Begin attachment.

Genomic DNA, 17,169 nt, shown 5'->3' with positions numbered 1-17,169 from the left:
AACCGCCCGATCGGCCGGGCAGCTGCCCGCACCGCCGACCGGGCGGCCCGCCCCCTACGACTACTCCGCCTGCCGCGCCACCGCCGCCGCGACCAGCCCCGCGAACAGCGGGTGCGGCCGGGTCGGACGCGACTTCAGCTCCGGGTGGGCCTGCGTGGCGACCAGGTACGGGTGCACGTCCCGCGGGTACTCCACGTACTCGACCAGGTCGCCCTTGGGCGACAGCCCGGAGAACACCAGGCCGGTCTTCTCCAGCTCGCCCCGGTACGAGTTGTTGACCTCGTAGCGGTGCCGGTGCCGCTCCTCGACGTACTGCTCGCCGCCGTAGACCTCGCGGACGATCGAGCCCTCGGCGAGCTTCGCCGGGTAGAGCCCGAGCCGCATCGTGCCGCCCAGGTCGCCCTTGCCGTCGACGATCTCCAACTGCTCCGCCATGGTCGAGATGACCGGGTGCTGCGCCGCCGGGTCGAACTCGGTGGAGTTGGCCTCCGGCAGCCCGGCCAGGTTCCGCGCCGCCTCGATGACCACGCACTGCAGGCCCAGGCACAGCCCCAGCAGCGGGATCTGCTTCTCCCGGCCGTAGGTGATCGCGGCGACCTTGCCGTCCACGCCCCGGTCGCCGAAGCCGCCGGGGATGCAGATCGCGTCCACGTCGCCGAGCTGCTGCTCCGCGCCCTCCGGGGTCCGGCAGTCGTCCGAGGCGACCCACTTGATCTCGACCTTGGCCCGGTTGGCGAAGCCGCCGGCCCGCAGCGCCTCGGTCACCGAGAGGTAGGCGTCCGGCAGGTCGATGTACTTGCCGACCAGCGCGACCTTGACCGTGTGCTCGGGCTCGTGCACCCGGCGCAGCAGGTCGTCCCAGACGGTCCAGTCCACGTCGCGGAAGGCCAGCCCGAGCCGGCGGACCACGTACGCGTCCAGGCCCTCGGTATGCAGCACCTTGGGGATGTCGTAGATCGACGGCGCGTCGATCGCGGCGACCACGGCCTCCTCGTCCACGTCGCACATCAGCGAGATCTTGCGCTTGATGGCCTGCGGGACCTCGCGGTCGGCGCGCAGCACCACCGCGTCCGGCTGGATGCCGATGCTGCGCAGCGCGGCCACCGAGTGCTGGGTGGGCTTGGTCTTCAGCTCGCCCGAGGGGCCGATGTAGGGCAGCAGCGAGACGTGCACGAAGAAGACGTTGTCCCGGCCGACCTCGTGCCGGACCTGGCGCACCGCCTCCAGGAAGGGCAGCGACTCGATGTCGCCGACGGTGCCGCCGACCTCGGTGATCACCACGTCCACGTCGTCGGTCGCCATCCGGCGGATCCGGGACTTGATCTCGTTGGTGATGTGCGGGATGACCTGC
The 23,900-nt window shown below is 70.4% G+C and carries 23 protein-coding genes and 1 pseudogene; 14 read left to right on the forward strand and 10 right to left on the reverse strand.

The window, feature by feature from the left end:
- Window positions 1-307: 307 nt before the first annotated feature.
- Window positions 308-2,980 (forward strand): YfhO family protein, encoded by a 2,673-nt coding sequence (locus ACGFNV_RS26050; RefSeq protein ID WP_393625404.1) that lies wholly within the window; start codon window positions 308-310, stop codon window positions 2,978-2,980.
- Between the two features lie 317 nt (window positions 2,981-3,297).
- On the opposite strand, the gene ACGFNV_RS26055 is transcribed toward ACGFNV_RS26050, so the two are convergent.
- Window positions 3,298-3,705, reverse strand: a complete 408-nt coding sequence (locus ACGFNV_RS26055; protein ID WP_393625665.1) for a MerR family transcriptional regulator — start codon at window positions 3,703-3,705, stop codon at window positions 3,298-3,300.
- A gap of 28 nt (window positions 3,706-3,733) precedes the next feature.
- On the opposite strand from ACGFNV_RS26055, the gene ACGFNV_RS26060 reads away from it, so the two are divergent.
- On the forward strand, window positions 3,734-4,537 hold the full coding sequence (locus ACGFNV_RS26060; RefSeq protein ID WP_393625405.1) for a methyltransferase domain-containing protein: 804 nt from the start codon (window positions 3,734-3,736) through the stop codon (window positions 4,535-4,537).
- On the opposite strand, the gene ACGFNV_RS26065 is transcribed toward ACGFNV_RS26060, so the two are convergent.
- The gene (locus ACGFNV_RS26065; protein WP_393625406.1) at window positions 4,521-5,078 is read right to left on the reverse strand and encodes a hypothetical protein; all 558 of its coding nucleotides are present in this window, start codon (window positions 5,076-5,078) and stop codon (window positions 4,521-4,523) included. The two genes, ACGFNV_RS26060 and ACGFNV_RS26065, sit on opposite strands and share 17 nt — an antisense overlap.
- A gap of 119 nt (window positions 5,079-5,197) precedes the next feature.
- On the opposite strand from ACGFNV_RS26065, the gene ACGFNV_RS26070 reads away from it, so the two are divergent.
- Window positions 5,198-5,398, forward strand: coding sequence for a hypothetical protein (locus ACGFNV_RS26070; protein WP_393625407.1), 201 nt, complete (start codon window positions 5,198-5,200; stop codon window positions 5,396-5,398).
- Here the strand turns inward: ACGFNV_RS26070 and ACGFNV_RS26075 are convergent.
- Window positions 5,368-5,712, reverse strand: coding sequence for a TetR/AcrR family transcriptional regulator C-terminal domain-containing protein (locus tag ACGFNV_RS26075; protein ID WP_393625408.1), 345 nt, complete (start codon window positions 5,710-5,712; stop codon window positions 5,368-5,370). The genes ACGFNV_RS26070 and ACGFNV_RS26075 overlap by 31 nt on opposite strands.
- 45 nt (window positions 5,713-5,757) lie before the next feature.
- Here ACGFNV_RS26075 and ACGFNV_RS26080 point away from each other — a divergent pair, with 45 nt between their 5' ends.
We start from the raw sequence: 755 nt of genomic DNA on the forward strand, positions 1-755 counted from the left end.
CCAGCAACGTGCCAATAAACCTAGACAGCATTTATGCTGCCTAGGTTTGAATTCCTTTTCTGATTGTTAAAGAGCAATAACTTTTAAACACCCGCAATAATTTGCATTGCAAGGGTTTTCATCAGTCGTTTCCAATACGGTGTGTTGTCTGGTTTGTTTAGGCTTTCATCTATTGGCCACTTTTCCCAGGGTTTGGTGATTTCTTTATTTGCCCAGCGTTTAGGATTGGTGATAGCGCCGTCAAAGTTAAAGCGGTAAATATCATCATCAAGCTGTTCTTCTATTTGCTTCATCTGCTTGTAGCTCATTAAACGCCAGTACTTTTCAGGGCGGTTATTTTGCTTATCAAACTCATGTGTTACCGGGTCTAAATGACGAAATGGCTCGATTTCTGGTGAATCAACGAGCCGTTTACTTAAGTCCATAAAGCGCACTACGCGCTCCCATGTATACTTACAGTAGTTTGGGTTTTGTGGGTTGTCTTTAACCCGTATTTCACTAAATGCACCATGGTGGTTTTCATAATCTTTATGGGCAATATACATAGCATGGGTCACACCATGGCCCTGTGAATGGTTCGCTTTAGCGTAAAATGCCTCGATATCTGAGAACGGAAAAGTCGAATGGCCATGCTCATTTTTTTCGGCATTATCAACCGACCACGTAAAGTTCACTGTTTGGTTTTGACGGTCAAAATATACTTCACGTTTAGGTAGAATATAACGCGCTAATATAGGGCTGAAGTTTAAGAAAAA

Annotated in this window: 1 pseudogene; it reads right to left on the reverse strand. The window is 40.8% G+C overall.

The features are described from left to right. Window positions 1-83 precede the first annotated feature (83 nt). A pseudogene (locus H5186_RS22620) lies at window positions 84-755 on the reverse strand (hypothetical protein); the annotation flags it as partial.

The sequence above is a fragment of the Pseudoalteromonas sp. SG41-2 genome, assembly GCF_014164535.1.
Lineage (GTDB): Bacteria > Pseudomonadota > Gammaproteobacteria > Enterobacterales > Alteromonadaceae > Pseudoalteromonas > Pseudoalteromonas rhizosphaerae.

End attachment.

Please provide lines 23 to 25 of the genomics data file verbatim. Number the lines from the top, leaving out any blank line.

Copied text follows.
CCAGCAACGTGCCAATAAACCTAGACAGCATTTATGCTGCCTAGGTTTGAATTCCTTTTCTGATTGTTAAAGAGCAATAACTTTTAAACACCCGCAATAATTTGCATTGCAAGGGTTTTCATCAGTCGTTTCCAATACGGTGTGTTGTCTGGTTTGTTTAGGCTTTCATCTATTGGCCACTTTTCCCAGGGTTTGGTGATTTCTTTATTTGCCCAGCGTTTAGGATTGGTGATAGCGCCGTCAAAGTTAAAGCGGTAAATATCATCATCAAGCTGTTCTTCTATTTGCTTCATCTGCTTGTAGCTCATTAAACGCCAGTACTTTTCAGGGCGGTTATTTTGCTTATCAAACTCATGTGTTACCGGGTCTAAATGACGAAATGGCTCGATTTCTGGTGAATCAACGAGCCGTTTACTTAAGTCCATAAAGCGCACTACGCGCTCCCATGTATACTTACAGTAGTTTGGGTTTTGTGGGTTGTCTTTAACCCGTATTTCACTAAATGCACCATGGTGGTTTTCATAATCTTTATGGGCAATATACATAGCATGGGTCACACCATGGCCCTGTGAATGGTTCGCTTTAGCGTAAAATGCCTCGATATCTGAGAACGGAAAAGTCGAATGGCCATGCTCATTTTTTTCGGCATTATCAACCGACCACGTAAAGTTCACTGTTTGGTTTTGACGGTCAAAATATACTTCACGTTTAGGTAGAATATAACGCGCTAATATAGGGCTGAAGTTTAAGAAAAA

Annotated in this window: 1 pseudogene; it reads right to left on the reverse strand. The window is 40.8% G+C overall.

The features are described from left to right. Window positions 1-83 precede the first annotated feature (83 nt). A pseudogene (locus H5186_RS22620) lies at window positions 84-755 on the reverse strand (hypothetical protein); the annotation flags it as partial.